British pianist Benjamin Grosvenor has had a meteoric rise. Merely 26, he was discovered as a prodigy, featured in two BBC-produced documentaries, and has been heard in the most prestigious concert halls in the world.
From his earliest years, Grosvenor has consistently demonstrated an exquisite sense of lyrical lines balanced with counterpoints and accompaniments. In this performance, his singing line was clearly drawn, delicately balanced above the bass counterpoint and syncopating inner voices in Schumann’s seldom-heard Blumenstück, Op. 19. There was the uncanny illusion of an ensemble with different voices, carefully laid out through utterly precise control of the tone. The tempo was relaxed and elastic, though hardly stretched or distorted. The subtle undulation of the rhythm emphasized small climaxes. The modest technical challenges did not inspire laxness: Grosvenor polished every note to a mirror finish. It was signature Grosvenor.
Schumann’s Kreisleriana, Op. 16 followed, and Grosvenor displayed deft ability to maneuver through Schumann’s bipolar miniatures. From an angelic hymnal to violent storms, he gave clear individual identities and stories to each of the works. His playing gave a glimpse of both the composer’s tortured and conflicted inner soul and also his sense of serenity at other times.
Selections from Prokofiev’s Visions Fugitives, Op. 22 in the second half of the recital provided a mirror-image to Kreisleriana. Grosvenor picked 12 of the 20 miniatures contained in the collection, rearranging their order to better maintain cohesion. Here, Grosvenor’s signature style was omnipresent. Notes in dissonant chords were balanced so that they either emphasized specific intervals or brought out lines through the kaleidoscope of colors in the score. Such attention to details augmented the experience of hearing those miniatures, some of which last merely a minute.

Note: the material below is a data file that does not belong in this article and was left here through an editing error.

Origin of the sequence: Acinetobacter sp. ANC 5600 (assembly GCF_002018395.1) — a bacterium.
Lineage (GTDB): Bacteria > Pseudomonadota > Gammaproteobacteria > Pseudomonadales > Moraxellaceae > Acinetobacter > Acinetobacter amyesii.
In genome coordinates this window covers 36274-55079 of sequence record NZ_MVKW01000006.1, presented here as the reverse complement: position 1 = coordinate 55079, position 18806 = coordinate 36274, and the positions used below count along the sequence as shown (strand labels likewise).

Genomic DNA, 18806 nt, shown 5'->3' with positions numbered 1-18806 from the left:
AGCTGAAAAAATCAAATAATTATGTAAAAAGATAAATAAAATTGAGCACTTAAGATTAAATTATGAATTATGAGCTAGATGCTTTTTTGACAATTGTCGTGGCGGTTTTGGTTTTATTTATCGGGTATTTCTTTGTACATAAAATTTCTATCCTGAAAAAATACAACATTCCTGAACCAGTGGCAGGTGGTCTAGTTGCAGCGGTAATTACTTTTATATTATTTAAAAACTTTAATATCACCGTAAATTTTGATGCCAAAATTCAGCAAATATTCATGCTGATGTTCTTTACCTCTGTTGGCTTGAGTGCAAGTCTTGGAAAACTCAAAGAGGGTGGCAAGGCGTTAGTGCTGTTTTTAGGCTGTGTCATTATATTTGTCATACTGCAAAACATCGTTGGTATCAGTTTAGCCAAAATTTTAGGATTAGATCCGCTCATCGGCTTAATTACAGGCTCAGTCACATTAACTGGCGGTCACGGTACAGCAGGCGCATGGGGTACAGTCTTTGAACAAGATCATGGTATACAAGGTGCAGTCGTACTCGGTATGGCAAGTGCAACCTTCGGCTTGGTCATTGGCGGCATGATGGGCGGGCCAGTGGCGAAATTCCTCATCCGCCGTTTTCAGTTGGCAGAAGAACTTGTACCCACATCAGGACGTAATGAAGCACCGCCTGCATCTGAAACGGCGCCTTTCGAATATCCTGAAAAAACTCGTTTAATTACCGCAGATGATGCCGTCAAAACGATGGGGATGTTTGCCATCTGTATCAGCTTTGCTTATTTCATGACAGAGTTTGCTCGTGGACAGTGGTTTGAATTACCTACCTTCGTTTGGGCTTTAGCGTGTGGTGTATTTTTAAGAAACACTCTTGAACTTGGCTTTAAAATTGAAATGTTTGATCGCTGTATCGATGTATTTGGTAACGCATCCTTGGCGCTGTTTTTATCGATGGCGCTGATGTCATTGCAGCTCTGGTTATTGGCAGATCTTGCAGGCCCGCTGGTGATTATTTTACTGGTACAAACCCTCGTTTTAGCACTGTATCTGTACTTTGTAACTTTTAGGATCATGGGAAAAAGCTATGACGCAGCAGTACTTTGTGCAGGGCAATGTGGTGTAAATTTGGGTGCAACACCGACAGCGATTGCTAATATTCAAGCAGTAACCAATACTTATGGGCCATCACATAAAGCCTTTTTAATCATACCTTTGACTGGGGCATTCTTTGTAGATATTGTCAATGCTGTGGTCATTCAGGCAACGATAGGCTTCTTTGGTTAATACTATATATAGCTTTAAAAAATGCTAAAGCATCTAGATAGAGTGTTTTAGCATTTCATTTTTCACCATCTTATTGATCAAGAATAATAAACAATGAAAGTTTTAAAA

Janáček’s piano sonata 1.X.1905 (“From the Street”) preceded Prokofiev. After the long intermission, the audience was transported to a bleak, bloody scene where a political demonstrator was bayoneted to death. The eerie scene, laden with grief, was depicted vividly through the contrast between the melody — said to mimic the intonation and rhythm of the spoken Czech language — and the moments of breathing space (or perhaps dejection) in the second theme. The second movement, titled “Death,” brought forth all the possible emotion from witnessing the murder itself: anger, tortured pain, and a prayer. The rhythmic tension in the score depicting panic-driven hyperventilation and overloaded emotions was rendered impeccably. The heavy thuds heard throughout the second movement seemed to represent the cold, stone steps where the demonstrator took his last breath.
Absent throughout the recital up to this point was a display of gratuitous showmanship. The audience hungry for pyrotechnics was finally rewarded with an exuberant interpretation of Liszt’s Réminiscences de Norma: Grande Fantaisie. The flamboyant score that demands all the tricks in a pianist’s drawer was interpreted not for its excesses, but for its structure. While it is tempting for many pianists to indulge in the arpeggios that span the entire width of the keyboard with gusto, Grosvenor kept his cool, delivering the pyrotechnics cleanly with ease and even subtlety. In some parts where the left hand works on the melody while the right hand adds embellishments, he maintained focus on the melody rather than an excessive display of velocity. Such an elegant interpretation was quite refreshing.
As if the Liszt wasn’t enough to bring the audience to its feet, Grosvenor gave two exuberant encores: the warhorse Moritz Moszkowski Etude in A-flat Major, Op.72, No.11, and a vibrant and perhaps aggressive, for Grosvenor, interpretation of Danza del gaucho matrero, Op. 2, No .3 by Alberto Ginastera. The latter, peppered with performance directions such as violente (violent), mordento (biting), and selvaggio (wild) showed Grosvenor’s virtuosity while balancing subtlety and bravura.